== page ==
The Foundations of Christian Society in Western Europe
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The Foundations of Christian Society in Western Society Before we start: Up to 30 percent of the national exam is drawn from western European content. Think about comparisons and contrasts you could make with other places during this era:
Eastern Europe (Chapter 13) Islamic World (Chapter 14) Tang, Song, and Ming Dynasties (Chapter 15) India and Indian Ocean Basin (Chapter 16) Continued Christianity in Western Europe (Chapter 20)
The Quest for Political Order 500-1500 CE in western Europe – Middle Ages 500-1000 CE in western Europe – Medieval period During the medieval period, western Europe
developed an agricultural economy with a decentralized political order in which most political authority was invested in local and regional governments. The Roman Catholic church emerged as the dominant source of cultural authority.
The Quest for Political Order Germanic Successor States After the fall of the Roman empire in the west in 476 CE, Germanic peoples gradually displaced Roman authority and institutions. Visogoths – Spain Ostrogoths and Lombards – Italy Burgundians – Gaul Angles and Saxons – Britain Franks – Northern and Western Gaul emerged as the most powerfully influential of these Germanic Groups.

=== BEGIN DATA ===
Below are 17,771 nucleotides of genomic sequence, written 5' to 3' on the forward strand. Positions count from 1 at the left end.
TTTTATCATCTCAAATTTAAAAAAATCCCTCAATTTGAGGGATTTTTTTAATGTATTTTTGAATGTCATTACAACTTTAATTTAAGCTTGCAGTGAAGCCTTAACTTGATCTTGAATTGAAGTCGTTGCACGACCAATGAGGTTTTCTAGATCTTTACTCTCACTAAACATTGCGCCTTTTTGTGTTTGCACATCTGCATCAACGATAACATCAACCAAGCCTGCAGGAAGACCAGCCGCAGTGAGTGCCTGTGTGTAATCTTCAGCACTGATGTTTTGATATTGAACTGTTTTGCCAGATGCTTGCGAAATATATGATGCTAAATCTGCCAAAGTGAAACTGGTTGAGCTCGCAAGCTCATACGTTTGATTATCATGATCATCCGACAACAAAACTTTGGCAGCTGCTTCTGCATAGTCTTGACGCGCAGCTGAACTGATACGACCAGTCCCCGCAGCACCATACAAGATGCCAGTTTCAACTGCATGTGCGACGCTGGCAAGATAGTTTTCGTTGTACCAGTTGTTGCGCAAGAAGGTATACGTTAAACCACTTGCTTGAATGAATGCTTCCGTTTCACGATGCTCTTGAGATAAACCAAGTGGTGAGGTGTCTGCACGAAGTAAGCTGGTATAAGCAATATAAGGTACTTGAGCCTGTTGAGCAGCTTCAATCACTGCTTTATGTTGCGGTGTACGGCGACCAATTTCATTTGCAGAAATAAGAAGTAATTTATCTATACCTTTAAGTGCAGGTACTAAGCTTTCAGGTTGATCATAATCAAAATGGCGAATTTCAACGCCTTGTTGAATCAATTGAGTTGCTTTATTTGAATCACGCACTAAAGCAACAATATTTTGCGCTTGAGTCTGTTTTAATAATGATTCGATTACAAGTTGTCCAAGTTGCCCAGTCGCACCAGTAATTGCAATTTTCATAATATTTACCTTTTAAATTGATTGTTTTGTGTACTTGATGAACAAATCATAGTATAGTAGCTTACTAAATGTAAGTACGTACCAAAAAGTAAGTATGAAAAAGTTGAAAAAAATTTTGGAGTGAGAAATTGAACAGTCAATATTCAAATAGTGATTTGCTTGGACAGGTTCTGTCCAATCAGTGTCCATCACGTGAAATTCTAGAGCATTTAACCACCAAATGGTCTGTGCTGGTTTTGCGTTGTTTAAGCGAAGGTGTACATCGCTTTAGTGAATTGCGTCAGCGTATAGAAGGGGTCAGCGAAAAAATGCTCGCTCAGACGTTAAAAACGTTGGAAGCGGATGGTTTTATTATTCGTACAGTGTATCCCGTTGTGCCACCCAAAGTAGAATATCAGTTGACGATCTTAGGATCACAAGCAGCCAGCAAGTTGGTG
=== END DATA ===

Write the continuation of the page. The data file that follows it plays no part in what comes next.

Developed agricultural based, decentralized society which “shifted the European Center of Gravity” from Italy to France.
The Quest for Political Order The Franks and the Temporary Revival of Europe Franks emerged as the dominant military and political power in western Europe. Beginning in the fifth century with Clovis and continuing into the ninth century with Charlemagne, the Franks used religious ties with the Roman Catholic Church to secure and maintain authority. Charlemagne used his military, judicial, and intellectual powers to build a centralized empire and was granted the title of Roman Emperor on Christmas Day in 800 CE.
The Quest for Political Order Decline and Dissolution of the Carolingian Empire After Charlemagne’s death, internal disunity and external invasions brought the Carolingian empire to an end. Invasions:
Muslims from the Mediterranean Magyars from Hungary Vikings from Northern Europe Used shallow draft boats to launch raids on coastal and inland sites attacking monasteries, villages, and cities throughout northern and southern Europe.
The Quest for Political Order The Establishment of Regional Authorities
Regions within the former Roman Empire responded to foreign invasions in different ways. Angles and Saxons led by King Alfred held of Viking invasions to lay the foundation for the future nation of England. King Otto of Saxony led the fight against the Magyar invasion in Germany, forming the basis for German identity and earning the title of Holy Roman Emperor. Vikings established permanent settlements in northern France. End of the invasions and establishment of stable, decentralized political order laid the foundation for social, economic, and cultural development in western Europe.
Early Medieval Society Feudalism is the term traditionally used to describe
the political and social order of medieval Europe. Today, it is considered more accurate to describe it as a range of ways to maintain order, rather than a single monolithic system.